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Sunday 4 December 2016

Consider cultivation change to cut sterile brome in your crops

Oak Park trials show wheat and barley benefiting from being planted at depths up to 150mm to kill-off spread of the weed

Ciaran Hickey

Published 30/08/2011 | 05:00

This year has been a much better season than that of last year for minimum tillage (min-till) crops in Oakpark. The wheat was sown in excellent conditions in 2009 but the month of rain afterwards in November had a very detrimental effect on the crop. That was a year when the ploughed ground was better suited to absorb that rainfall.

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There was a subsequent urge to change the cultivation depth away from 75-100mm (three to four inches) to something closer to 150-175mm to allow more permeability.

Because it is an ongoing trial-plot, it was decided to retain an unchanged system, and the crop looks none the worse for the decision. It demonstrates that the system is sound, even if it favours good weather at early establishment similar to what we achieved last autumn.

Ability

One of the emerging weaknesses of the min-till system for winter barley is its ability to cope with a weed called sterile brome. It became apparent early on this year that our winter barley min-till plots were suffering with a sterile brome problem. While there are good sprays available in wheat to tackle this problem, there is no chemical control available yet in winter barley.

To control a problem using cultural control instead of chemical requires a clear understanding of the weed itself.

Sterile brome, also known as barren brome, is a mainly winter grass, native in rough waste ground, hedgerows and roadsides. It normally spreads from the hedge bottoms and field margins into tillage fields where it may form dense patches. It is becoming more common due to the presence of more continuous winter cereals and the adoption of tillage systems that don't use a plough.

Sterile brome flowers from May to July. On average, more than 200 seeds are produced per plant and a high proportion of these are viable. Seeds start to become viable 3-7 days after flowering. The seed matures rapidly on the plant once ripening begins, and most seed is shed from late June to early August. Because the bulk of seed spreads before harvest, the aim should be to get this seed germinated so it can be sprayed off before the next crop is sown.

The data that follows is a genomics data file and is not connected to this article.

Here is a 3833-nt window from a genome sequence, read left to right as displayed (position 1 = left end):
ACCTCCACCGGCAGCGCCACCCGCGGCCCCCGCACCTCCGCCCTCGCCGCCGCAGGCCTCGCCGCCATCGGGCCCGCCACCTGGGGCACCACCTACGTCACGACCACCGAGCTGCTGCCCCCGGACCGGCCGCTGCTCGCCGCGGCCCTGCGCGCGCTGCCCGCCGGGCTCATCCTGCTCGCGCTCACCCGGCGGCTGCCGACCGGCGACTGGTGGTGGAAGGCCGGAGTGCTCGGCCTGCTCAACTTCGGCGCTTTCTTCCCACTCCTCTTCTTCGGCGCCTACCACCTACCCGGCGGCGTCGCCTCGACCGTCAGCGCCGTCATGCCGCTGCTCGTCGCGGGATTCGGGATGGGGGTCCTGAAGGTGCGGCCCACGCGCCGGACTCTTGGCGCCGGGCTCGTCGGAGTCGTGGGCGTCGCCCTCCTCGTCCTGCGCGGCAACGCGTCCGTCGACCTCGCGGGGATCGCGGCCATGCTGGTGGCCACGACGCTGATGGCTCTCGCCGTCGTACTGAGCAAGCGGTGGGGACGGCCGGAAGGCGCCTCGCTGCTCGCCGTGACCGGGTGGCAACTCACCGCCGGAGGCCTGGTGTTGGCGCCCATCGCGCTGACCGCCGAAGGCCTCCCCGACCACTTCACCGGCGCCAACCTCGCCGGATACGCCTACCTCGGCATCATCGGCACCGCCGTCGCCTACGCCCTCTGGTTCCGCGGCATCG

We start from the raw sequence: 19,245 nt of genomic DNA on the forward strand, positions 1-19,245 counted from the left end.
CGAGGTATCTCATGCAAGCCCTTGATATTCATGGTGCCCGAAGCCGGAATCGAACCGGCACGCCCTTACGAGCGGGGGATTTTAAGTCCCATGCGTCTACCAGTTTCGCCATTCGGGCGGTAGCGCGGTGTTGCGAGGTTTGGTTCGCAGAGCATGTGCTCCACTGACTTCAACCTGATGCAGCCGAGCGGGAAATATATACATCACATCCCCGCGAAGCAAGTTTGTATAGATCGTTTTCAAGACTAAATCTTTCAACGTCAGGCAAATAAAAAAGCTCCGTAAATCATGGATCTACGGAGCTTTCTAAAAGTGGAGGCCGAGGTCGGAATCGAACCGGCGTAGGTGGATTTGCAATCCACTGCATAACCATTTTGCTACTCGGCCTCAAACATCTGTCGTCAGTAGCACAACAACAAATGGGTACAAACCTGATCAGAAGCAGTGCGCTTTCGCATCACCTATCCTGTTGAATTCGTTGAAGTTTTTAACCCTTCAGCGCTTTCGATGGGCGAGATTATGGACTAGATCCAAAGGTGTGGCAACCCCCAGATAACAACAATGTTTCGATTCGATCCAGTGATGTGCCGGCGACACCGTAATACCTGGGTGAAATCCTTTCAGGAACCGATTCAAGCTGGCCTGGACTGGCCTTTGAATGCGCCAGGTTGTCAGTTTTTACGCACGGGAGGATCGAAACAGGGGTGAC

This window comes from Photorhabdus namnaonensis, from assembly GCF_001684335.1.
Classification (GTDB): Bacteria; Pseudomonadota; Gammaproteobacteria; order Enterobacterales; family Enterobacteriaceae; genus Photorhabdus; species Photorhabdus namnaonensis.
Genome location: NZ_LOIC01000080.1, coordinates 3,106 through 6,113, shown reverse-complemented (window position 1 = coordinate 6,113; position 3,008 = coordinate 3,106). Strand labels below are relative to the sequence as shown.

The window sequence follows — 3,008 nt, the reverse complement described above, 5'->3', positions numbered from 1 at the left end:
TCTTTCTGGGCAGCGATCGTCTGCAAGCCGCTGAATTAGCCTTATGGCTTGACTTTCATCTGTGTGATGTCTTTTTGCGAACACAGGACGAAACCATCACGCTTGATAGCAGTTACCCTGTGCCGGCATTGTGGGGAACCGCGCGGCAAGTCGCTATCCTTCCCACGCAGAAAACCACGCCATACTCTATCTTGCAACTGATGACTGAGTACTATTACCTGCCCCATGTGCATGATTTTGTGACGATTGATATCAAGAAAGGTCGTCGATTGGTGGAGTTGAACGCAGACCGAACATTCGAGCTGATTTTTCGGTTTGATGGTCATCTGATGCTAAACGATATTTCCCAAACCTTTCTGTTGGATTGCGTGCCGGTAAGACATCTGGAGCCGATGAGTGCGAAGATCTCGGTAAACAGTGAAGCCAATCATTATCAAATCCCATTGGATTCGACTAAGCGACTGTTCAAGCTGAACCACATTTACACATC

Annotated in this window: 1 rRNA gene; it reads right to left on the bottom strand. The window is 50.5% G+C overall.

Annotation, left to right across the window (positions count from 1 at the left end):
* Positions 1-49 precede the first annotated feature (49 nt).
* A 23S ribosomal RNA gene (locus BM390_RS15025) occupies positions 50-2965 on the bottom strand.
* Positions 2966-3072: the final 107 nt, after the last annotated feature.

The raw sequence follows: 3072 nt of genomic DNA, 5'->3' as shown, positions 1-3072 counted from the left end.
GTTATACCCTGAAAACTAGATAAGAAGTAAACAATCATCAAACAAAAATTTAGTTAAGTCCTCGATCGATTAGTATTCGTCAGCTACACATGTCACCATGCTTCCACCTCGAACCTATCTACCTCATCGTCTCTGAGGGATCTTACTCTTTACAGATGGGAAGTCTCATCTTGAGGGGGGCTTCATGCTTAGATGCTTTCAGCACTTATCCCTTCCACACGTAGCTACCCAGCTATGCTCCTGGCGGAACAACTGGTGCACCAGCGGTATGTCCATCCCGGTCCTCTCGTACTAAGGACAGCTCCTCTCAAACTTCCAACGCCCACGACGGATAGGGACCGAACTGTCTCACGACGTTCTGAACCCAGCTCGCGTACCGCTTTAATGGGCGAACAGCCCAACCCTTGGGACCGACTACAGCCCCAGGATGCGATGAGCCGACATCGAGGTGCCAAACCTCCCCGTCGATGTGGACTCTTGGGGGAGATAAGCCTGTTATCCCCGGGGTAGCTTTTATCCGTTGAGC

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To avoid dormancy and to get the majority of seeds to germinate, the seed needs contact with moist soil. This is achieved by cultivating the ground and a shallow burial of the seed. Dry conditions and sunlight will prevent germination. Autumn is the main period for emergence but if dormancy is enforced by drought, some seed may sit there until the following spring.

These seedlings require a period of cold for vernalisation in order to flower just like winter wheat. The spring-emerging seedlings may not become vernalised and can fail to flower before crop harvest.

The greatest emergence of brome is from depths of less than 50mm, with few seedlings emerging from deeper than 100mm. No seedlings emerge from 150mm.

In headlands and alongside ditches, the majority of seed is shed within 1m of the parent plant. Tillage actions are carrying the seed further into the field. In the open field, seeds can be dispersed up to 3.5m from the parent plant.

A combine harvester can carry sterile brome seed up to 50m in the forward direction and eject it up to 7m backwards and scatter it up to 1m on either side. Seed on plants near the headland would normally be moved parallel to it during combining rather than into the centre of the field.

Control options:

•Growing spring barley is likely to reduce the weed unless a dry autumn has prevented germination, leaving the weed to emerge in the spring-sown crop. In a moist autumn, there may be an opportunity to kill sterile brome seedlings if the winter cereal is not sown too early. In trials in Oak Park with early sown (mid-September) winter wheat, the sterile brome population was incredible. Therefore, delaying sowing, similar to the technique used to control all grass weeds, will reduce the population.

•While most farmers are looking for good, dry weather at the moment to progress the harvest, a spell of broken, showery weather is great for stale seedbeds as the moist conditions allow for excellent germination of the brome. A field with a bad brome problem here some years back underwent a programme of three cultivations and two applications of Glyphosate, which brought it right back under control.

•Seedlings are unable to emerge from below 130mm so ploughing can be effective if inversion is complete. Rotational ploughing, such as one year in three, will normally keep moderate infestations in check. You could also plough the headlands worst affected to limit the spread outward into the field.

Ciaran Hickey is a tillage enterprise adviser at Teagasc, Oak Park

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